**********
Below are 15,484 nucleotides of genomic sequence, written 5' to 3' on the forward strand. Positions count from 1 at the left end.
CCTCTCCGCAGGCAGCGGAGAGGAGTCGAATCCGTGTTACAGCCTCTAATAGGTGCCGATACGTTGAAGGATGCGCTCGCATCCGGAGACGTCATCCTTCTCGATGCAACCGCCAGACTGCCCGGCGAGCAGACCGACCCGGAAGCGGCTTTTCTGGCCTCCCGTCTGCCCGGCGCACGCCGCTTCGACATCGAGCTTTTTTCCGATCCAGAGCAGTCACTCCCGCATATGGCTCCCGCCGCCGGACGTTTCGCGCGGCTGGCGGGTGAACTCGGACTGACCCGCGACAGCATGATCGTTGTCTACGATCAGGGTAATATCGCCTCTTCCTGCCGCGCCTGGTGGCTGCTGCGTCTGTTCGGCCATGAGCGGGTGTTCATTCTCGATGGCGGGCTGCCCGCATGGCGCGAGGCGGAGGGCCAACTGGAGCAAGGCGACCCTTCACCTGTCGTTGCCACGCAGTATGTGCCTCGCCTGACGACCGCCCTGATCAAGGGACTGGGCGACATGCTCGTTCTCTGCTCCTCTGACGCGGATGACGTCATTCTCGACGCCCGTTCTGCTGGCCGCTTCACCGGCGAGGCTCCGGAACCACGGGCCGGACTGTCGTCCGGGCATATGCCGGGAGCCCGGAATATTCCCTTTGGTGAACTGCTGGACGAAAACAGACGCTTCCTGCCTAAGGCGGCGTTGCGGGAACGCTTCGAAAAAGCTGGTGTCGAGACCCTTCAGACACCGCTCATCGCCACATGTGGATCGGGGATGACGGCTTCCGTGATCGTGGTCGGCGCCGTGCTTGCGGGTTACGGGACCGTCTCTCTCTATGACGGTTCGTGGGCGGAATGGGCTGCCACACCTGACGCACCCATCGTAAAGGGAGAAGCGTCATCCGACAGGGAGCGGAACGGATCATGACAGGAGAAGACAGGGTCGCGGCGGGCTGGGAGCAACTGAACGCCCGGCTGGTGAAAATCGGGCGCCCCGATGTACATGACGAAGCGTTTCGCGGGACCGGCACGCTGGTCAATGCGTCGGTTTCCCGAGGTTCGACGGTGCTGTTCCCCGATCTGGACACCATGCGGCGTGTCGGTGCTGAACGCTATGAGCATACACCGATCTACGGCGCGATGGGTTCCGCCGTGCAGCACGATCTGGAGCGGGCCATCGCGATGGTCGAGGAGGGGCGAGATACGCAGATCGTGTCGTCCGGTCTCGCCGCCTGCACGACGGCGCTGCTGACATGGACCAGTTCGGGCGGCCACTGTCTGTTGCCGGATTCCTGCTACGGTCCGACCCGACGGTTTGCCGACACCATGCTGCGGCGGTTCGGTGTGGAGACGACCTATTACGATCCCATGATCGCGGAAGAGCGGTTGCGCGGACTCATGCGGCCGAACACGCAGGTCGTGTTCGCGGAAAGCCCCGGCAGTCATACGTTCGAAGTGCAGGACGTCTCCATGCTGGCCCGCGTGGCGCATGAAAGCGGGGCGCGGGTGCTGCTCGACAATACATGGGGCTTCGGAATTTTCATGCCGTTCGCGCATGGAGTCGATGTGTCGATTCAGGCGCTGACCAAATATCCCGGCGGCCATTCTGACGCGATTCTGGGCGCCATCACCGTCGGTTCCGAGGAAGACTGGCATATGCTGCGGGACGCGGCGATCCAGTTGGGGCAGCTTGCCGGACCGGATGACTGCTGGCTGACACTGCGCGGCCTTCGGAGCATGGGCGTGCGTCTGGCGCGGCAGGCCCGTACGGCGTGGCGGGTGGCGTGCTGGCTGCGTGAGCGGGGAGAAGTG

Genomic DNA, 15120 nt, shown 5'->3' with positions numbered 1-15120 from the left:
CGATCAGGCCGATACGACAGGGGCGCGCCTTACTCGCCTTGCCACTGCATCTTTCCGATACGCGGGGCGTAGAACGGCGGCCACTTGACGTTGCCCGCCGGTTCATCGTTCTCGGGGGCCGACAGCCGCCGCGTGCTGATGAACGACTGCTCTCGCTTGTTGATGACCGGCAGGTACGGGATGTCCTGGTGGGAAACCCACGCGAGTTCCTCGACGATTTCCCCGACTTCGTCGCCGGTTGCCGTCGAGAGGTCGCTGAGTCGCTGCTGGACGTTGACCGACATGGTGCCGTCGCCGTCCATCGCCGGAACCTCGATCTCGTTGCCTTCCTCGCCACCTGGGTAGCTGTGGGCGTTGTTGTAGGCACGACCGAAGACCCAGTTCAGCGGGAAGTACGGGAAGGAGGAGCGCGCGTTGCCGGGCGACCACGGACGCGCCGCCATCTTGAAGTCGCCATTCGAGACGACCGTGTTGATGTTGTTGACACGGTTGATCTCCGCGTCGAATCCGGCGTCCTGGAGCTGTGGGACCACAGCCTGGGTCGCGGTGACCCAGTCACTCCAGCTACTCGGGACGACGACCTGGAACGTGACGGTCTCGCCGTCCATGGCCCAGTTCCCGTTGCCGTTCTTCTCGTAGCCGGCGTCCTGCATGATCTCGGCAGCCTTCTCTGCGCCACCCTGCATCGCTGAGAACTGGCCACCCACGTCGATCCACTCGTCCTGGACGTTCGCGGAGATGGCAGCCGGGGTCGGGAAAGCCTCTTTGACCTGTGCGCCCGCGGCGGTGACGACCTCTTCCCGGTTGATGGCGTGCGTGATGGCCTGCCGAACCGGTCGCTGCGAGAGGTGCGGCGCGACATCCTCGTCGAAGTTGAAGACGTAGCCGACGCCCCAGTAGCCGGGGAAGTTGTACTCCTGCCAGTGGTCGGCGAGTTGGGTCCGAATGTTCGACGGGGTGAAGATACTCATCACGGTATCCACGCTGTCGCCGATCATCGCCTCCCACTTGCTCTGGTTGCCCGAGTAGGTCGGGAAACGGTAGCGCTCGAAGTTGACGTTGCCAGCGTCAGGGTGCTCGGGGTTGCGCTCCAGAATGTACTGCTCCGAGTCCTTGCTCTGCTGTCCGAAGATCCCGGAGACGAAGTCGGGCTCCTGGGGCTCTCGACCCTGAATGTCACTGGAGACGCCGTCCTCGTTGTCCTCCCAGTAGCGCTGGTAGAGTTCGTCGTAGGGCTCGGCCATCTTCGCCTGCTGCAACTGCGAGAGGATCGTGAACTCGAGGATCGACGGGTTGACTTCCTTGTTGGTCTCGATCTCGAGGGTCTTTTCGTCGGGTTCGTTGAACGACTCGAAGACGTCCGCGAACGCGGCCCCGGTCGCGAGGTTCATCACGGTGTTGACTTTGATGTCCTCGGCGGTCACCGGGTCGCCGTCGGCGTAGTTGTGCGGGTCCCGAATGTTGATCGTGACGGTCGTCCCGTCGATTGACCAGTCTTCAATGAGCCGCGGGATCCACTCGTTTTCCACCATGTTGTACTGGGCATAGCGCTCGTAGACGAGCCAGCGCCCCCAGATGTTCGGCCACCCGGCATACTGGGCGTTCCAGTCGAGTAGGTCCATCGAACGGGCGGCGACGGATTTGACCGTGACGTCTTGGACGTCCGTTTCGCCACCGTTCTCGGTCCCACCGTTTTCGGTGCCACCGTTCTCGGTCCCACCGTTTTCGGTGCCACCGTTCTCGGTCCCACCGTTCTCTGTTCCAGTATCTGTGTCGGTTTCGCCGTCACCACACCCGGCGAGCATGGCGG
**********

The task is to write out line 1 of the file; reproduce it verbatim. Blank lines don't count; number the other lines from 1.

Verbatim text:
Below are 15,484 nucleotides of genomic sequence, written 5' to 3' on the forward strand. Positions count from 1 at the left end.